The largest non-polar desert, the Sahara spans many different countries in North Africa including Algeria, Chad, Eritrea, Mali and Libya just to name a few. The Arabian Desert, located on the Arabian Peninsula, covers parts of Iraq, Jordan, Kuwait, Oman, Qatar, Saudi Arabia, the United Arab Emirates and Yemen. The Kalahari Desert is located in Botswana, South Africa and Namibia. Other deserts include the Gobi in Asia.
Deserts cover one-third of the earth's land surface area. The word desert refers to an area that experiences little precipitation (an annual average of less than 250 millimeters or 10 inches). The categorization of deserts also takes into consideration the potential evapotranspiration (the amount of water that could be evaporated in the area). The various types of deserts on Earth are defined based on the temperature of the region. Deserts are generally dry and hot with barren landscapes; however, there are both hot and cold deserts, categorized as semi-arid, arid and extremely arid or rainless deserts based on the annual precipitation.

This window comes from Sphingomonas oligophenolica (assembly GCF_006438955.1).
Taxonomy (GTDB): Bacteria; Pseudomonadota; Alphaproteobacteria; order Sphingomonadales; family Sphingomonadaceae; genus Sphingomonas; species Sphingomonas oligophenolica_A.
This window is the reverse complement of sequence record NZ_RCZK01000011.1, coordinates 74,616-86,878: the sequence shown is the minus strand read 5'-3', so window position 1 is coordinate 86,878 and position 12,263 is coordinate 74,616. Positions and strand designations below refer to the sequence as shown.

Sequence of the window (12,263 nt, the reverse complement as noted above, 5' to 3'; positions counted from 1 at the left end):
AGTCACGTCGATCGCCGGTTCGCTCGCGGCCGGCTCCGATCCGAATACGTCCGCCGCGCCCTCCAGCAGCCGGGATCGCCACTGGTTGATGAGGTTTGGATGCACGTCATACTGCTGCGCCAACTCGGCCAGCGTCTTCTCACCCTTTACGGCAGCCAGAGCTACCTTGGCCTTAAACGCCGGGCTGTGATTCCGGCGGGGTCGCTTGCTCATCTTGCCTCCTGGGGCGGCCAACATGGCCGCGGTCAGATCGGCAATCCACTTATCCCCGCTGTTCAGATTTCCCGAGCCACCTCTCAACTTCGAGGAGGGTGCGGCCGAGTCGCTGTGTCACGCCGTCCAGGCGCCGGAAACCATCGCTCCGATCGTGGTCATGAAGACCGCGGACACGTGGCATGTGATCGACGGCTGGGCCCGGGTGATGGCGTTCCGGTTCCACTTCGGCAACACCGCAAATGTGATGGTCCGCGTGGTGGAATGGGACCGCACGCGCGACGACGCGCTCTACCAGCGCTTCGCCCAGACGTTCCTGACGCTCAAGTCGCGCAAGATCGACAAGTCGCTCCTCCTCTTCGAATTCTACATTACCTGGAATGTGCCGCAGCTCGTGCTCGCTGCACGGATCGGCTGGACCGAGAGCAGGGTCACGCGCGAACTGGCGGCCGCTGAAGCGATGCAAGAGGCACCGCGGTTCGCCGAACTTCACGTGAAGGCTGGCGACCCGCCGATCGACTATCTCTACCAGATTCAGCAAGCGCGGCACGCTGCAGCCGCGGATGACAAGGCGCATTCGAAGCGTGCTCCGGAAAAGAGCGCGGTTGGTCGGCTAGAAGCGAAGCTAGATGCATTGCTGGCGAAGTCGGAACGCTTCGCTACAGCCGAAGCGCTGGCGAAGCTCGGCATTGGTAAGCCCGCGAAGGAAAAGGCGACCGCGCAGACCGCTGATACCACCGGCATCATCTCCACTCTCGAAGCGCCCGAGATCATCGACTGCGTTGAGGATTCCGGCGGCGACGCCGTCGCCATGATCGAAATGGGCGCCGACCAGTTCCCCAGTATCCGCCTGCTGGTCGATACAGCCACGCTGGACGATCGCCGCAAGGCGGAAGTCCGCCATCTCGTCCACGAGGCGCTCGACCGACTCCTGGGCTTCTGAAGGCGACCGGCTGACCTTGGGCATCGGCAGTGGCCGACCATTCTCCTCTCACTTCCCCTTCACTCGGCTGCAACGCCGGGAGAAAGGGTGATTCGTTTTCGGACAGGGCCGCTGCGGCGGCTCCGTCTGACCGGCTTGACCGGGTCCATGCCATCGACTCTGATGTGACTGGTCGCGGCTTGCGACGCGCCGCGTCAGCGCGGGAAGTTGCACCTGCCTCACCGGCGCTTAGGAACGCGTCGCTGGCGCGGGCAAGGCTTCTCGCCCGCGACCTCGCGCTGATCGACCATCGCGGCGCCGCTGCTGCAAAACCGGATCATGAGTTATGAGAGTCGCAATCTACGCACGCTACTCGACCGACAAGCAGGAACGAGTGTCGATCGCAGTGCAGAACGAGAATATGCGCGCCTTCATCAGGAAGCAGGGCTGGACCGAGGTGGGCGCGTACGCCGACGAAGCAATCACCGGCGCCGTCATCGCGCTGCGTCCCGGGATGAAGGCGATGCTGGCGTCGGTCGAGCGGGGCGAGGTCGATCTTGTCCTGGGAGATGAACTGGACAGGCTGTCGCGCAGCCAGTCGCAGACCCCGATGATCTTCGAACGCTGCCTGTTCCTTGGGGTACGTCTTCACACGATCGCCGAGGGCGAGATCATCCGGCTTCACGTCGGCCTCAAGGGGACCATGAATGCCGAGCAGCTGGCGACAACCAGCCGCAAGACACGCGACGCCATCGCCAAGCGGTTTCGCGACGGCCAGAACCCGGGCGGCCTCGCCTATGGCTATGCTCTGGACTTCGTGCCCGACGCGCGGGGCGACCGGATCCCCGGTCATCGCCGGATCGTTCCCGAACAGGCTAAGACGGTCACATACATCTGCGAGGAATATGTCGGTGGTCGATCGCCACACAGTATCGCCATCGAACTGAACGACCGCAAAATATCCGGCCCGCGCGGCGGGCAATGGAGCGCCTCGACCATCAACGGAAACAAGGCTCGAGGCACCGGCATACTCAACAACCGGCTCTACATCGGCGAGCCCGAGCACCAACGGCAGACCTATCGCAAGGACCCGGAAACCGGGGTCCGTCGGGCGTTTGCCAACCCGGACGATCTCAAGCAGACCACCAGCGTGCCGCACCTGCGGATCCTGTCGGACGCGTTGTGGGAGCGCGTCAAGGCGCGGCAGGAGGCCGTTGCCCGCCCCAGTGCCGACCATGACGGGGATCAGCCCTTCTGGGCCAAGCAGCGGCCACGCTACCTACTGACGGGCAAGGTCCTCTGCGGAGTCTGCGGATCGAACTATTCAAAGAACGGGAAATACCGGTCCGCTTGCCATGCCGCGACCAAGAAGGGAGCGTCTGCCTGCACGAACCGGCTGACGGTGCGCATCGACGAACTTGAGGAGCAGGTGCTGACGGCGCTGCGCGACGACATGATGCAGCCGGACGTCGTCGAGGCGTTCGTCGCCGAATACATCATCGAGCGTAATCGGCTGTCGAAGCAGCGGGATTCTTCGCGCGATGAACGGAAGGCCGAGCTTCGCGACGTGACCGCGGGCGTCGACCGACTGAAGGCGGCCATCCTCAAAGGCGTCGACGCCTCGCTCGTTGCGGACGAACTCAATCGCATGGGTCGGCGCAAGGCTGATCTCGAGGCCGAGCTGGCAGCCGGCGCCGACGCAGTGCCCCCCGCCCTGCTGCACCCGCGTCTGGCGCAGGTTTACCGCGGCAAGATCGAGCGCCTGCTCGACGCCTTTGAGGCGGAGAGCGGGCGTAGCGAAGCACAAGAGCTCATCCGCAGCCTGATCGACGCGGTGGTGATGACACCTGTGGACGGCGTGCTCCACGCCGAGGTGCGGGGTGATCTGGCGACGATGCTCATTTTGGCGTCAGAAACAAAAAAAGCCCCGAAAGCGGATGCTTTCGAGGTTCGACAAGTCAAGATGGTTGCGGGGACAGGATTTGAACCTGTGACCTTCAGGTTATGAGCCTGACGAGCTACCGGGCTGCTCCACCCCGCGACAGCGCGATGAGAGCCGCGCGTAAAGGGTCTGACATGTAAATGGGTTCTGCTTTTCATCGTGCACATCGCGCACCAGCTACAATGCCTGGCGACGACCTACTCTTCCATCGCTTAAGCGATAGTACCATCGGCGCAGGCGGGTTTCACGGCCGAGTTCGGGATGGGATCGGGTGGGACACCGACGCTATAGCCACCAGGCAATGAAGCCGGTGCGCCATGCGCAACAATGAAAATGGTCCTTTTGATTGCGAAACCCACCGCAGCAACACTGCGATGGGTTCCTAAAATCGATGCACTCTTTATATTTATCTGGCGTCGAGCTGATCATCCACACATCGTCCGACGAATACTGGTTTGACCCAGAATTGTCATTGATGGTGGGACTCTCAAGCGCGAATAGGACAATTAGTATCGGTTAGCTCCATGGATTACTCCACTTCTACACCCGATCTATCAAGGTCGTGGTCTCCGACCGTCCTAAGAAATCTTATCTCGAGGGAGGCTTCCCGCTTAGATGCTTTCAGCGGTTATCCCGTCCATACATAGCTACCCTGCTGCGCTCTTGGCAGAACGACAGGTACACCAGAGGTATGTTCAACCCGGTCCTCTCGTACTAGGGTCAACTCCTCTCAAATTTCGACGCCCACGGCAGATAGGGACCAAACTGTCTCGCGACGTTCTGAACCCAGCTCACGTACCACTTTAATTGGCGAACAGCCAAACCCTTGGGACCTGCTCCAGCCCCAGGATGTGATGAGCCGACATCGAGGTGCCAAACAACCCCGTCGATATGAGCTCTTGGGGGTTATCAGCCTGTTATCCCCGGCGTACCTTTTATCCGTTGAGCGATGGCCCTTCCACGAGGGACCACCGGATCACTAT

The world's two largest deserts are both cold deserts covered in ice and snow. The Antarctic and Arctic deserts are polar deserts. The Arctic deserts are partially located in the United States, Canada, Finland, Iceland, Greenland, Norway, Sweden and Russia.
The Sahara, the third largest desert in the world, covers 3.5 million square miles. Other countries in which the Sahara desert is located include Egypt, Mauritania, Morocco, Niger, Sudan, Tunisia and Western Sahara. Some of the largest deserts in the world are the Arabian Desert, Asia’s Gobi desert, the south African Kalahari Desert, South America’s Patagonian desert, the Great Victoria Desert in Australia, the Syrian Desert and the Great Basin Desert located in the United States.